In languages like Spanish when referring to masculine you use “o” at and of words and when referring to feminine you end words in “a”. Its a basic construct of the language. If you have a gender indeterminate individual, how do you refer to them? French has the same basic issue.
For one thing, a transsexual is not a “gender indeterminate individual”.
English is gendered when referring to people as well, just in different places. The Spanish posessive is su for both genders; English has to choose between his and hers. How does English solve it? By using the pronouns that person prefers.
That’s exactly how Spanish, French, and so forth do it. We use the pronouns the person prefers, just as we do for cisgendered folks.
And now that the question is out of the way, the “Spanish rule” given is an oversimplification. That “rule” applies only to some words (adjectives and nouns) which happen to have two gendered forms and for which the gendered forms happen to end in -a for female and -o for male. There are many words which do not have two gendered forms; there are also many words which end in -a or -o but that ending is not indicative of gender. There are cases where two words are very similar and end in -a and -o but are not forms of the same word, they have completely different meanings (consuela: verb; consuelo: noun).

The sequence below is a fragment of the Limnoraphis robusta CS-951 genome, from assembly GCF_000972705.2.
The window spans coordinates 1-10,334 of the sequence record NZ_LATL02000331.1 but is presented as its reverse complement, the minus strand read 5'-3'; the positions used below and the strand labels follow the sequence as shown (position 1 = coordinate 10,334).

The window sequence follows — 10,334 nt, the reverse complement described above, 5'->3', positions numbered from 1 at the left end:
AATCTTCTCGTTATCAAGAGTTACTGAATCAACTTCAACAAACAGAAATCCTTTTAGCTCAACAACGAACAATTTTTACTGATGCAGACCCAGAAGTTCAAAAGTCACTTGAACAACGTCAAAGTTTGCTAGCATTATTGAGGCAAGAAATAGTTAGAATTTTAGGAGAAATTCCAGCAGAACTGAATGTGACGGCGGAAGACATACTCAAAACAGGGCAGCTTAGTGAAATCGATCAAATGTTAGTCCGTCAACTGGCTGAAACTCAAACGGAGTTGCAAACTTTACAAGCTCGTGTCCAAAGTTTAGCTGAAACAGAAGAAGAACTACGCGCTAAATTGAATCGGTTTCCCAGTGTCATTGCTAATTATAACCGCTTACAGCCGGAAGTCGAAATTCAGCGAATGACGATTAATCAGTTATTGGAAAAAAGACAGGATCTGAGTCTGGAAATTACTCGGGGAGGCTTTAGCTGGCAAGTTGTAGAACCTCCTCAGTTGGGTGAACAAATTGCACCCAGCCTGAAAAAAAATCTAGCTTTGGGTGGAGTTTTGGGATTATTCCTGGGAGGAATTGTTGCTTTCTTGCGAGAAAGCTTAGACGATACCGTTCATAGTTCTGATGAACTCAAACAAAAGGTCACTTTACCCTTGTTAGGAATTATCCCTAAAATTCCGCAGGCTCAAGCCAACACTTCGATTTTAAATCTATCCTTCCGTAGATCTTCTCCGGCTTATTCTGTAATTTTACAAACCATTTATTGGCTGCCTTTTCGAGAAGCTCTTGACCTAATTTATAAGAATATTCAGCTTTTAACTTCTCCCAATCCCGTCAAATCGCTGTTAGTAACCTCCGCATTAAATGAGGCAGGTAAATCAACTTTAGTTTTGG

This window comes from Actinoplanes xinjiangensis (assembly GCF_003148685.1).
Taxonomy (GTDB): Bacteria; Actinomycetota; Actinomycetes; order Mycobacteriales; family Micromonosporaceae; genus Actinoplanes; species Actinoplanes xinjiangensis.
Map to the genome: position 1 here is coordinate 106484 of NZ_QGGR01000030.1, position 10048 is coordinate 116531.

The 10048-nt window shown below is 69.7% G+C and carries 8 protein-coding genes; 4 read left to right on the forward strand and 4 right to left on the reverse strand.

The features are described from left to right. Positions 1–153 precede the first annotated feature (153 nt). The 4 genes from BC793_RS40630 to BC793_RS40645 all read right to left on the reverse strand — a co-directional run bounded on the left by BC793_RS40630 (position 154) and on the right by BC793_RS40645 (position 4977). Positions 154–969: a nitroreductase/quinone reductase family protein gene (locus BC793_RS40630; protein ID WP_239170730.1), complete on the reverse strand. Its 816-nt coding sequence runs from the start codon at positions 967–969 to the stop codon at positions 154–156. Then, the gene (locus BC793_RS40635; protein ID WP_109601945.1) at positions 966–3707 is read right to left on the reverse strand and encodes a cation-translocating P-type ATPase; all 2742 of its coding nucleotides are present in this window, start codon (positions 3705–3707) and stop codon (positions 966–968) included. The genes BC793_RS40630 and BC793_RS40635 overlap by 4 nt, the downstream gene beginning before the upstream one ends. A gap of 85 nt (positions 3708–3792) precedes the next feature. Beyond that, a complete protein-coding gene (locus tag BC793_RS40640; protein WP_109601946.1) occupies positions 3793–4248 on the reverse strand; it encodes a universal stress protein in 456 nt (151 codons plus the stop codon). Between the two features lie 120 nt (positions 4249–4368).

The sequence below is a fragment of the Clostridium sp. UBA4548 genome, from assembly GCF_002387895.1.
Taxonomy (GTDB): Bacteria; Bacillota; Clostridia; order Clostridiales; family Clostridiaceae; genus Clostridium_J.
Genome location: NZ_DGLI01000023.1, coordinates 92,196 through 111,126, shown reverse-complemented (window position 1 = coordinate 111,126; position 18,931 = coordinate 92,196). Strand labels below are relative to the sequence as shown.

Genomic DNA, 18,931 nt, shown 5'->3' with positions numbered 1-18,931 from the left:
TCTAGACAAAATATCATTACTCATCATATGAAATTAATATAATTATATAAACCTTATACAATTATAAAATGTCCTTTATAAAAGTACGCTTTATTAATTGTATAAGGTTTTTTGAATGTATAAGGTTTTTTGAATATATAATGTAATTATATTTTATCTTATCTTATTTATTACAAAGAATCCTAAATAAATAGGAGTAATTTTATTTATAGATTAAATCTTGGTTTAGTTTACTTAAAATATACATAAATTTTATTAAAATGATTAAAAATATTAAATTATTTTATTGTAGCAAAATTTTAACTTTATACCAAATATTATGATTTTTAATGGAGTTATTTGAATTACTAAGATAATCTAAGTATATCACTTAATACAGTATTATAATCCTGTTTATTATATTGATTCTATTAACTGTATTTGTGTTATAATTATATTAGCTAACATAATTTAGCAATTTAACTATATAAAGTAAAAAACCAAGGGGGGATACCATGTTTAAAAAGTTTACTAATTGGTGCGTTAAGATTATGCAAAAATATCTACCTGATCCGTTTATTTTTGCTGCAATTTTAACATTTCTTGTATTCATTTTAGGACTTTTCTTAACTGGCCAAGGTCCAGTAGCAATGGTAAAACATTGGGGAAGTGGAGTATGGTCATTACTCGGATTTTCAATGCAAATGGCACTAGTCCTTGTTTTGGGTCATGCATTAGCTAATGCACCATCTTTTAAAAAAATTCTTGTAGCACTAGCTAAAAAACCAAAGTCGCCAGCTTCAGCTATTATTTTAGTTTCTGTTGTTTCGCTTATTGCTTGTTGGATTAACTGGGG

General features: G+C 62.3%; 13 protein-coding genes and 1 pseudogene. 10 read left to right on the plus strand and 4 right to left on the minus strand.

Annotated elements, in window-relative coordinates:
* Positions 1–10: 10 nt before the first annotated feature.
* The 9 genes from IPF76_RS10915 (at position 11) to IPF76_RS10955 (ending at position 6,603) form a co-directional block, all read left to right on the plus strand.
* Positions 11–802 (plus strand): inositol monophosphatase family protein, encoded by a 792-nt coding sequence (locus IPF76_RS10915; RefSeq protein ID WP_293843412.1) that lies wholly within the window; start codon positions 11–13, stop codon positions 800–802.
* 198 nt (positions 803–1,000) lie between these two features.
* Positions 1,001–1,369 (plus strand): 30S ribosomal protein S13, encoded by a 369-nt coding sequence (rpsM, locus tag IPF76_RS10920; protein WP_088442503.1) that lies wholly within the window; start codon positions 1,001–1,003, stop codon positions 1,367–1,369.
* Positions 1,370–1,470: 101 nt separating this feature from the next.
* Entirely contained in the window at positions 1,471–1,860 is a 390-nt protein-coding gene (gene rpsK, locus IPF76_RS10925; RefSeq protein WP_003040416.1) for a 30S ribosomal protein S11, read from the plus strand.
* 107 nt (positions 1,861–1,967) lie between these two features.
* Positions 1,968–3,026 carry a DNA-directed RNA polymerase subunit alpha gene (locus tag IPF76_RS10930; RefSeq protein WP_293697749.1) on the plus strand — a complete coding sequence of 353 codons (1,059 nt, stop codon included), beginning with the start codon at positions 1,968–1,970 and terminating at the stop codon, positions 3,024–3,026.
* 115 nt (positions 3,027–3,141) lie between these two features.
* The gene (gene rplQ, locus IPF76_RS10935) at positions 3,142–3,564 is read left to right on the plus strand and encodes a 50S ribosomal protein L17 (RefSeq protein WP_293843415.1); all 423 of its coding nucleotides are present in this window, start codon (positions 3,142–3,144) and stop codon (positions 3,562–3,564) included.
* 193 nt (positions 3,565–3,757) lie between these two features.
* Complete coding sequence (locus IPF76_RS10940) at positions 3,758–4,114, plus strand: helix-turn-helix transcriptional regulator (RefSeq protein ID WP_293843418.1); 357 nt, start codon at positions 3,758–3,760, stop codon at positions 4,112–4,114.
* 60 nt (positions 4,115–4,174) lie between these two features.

You call trans women “her” and trans men “him”, no matter the language. Also, “transsexual” is not the preferred term. It’s outdated at best. It’s like calling black people “colored”.
My own defective language (English) doesn’t even have pronouns that can be used for persons of unknown or irrelevant gender. Actually, it does have a term (“he”) but the feminists screeched so loudly, it has been abolished.
In French, at least, the grammatical gender has nothing to do with the gender of the noun. “Le professeur est enceinte,” for example.
You would probably follow the same rule for pronouns that you do in English: use the one the subject prefers.
And French has the all-purpose pronoun “on” which is gender neutral.
According to Google Translate, the article for transsexual is “die”, which is feminine. Which is not particularly indicative, since the article doesn’t necessarily correspond to the real-life gender of the referent. Madchen, for instance, is “das”, even though Madchen is “young woman”. This is because nouns sometimes get their gender from their construction, in this case the “-chen”.
Language constructions aren’t logical; they just are.
…and due to the rapidly (astonishingly) growing divide between gender-binary transgender persons and gender non-binary/non-conforming transgender persons, transsexual is making a comeback in (limited) uses. I’m waiting to see where it goes.
Una, transsexual woman.
Yes, this implies the generally accepted principle that young girls should not have sex.
Obligatory Mark Twain essay on this phenomenon.
An oldie but a goodie.
I especially like a tidbit in the intro to that article
I was a bit surprised (and secretly pleased) to see vBulletin auto-parsed the gopher link.